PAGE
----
A German dentist and a former slave team up as bounty hunters to clean up the deep South.
At a full 165 minutes, DJANGO UNCHAINED is not quite the year’s longest film but certainly the most entertaining and I, for one, could have happily watched it for another three hours! An original story, unpredictable plot, inspired casting, and sparkling dialogue more than prove that INGLOURIOUS BASTERDS was not just a flash in the pan for Quentin Tarantino. DJANGO is an epic blend of violence and comedy, tragedy and farce, gloriously filmed and saturated in color, with garish, off-beat costume design, underscored with a brash, clanging soundtrack. – all of its $100 mill. budget visible on screen.
Although Mr. Tarantino has been overlooked in the Best Director category for this year’s Academy Awards, his movie has garnered 5 Oscar and 5 Golden Globe nominations, as well as a bunch of British BAFTAs, winning 2 GGs just last week for best motion picture screenplay and best supporting actor (Christoph Waltz). Oscar nominations include awards for best supporting actor, best original screenplay, best cinematography and best sound editing.
The movie takes the form of a spaghetti Western – or a “Southern”, as Tarantino likes to say, for the action takes place south of the Mason-Dixon Line in plantation country, when slavery was at its height in the mid-1800s. It opens with a gang of chained male slaves trudging through the landscape, animated by a pair of white, whip-wielding slave-drivers. Suddenly a coach, with a giant tooth wobbling on its rooftop, approaches. Driven by Dr. Schultz (Christoph Waltz), a former German dentist turned bounty hunter, who makes a generous and genteel offer to buy one of the slaves, Django (Jamie Foxx) to help him in identifying a pair of plantation overseers wanted by the law. When the slave-drivers refuse, the carnage begins and Django is consequently “unchained”. Django turns out to be a natural talent when it comes to bounty hunting, so former slave and former dentist – the latter deadly, refined and eerily courteous – team up to clean up the South.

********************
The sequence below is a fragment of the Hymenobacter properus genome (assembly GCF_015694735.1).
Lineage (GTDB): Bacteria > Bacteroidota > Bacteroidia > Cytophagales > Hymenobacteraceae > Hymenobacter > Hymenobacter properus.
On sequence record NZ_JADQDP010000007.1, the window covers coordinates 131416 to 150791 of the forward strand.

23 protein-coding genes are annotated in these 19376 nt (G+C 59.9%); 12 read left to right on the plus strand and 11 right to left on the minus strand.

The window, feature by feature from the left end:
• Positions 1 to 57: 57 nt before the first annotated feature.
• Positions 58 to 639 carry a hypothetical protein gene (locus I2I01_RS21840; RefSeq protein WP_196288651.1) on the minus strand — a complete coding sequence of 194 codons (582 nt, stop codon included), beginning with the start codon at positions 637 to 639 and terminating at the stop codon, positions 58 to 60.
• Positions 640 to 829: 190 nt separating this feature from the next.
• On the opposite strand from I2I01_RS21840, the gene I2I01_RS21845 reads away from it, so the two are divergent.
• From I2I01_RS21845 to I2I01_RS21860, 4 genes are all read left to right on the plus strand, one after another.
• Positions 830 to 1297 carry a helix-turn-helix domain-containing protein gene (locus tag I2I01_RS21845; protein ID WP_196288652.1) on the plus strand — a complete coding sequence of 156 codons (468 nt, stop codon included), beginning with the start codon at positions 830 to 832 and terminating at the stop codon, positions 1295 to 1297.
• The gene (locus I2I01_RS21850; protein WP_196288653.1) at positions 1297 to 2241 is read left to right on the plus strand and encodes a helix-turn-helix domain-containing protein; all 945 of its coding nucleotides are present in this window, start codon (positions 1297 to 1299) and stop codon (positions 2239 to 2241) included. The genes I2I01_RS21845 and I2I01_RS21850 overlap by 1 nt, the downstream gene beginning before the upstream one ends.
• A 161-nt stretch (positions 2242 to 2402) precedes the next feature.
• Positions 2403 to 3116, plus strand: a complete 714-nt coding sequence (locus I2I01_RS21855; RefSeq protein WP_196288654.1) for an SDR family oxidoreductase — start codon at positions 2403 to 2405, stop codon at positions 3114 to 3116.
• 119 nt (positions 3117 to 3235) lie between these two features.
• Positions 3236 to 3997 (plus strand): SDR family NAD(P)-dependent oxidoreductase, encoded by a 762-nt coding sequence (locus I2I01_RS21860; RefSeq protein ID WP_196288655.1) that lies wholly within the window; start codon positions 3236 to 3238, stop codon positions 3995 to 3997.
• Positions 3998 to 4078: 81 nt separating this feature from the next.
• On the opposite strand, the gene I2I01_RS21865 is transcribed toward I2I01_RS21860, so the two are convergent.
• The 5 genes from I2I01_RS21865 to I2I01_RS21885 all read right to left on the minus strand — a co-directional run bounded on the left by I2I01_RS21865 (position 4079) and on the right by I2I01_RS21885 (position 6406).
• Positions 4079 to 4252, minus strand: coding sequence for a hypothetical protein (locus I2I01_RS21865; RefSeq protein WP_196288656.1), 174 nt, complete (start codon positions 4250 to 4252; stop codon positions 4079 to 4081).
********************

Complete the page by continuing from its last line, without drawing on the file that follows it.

Although the role of Dr. Schultz is officially a supporting role, he is featured in almost every scene and his dialogue is a positive delight. The character is profound and multi-facetted – intrepid but not without fear, motivated by self-interest, certainly, but a man with principles. And Waltz makes the role his own – for indeed Tarantino wrote it for none other – and puts in a truly Oscar-worthy performance.
The duo’s early adventures prepare them for the film’s key mission, which is to rescue Django’s wife Broomhilda (Kerry Washington), enslaved on the lavishly vulgar Mississippi plantation owned by the vicious and hedonistic Mr. Calvin Candie (Leonardo DiCaprio). Mr. Candie gets his kicks, for example, by watching Mandingo fighting – two slaves fighting to the death for his entertainment. Such a detestable man, played with gusto by DiCaprio, is not easy to hoodwink, especially when his faithful house slave, who loves his master unreservedly, shrewdly looks out for his interests. Casting Samuel L. Jackson in the role of the truly evil, obsequious old house slave is as inspired as it is incongruous. Another gem is the brief cameo by Franco Nero, original star of the 1960s spaghetti western DJANGO.
DJANGO UNCHAINED (USA 2012); Distributor: Sony Pictures; Running time: 165 mins; Release dates: 25. December, 2012 (US) / 17.January 2013 (Germany); Director/Writer: Quentin Tarantino; Cast: Jamie Foxx, Christoph Waltz, Leonardo DiCaprio, Samuel L. Jackson and Kerry Washington; Cinematographer: Robert Richardson; Production Design: Fred Raskin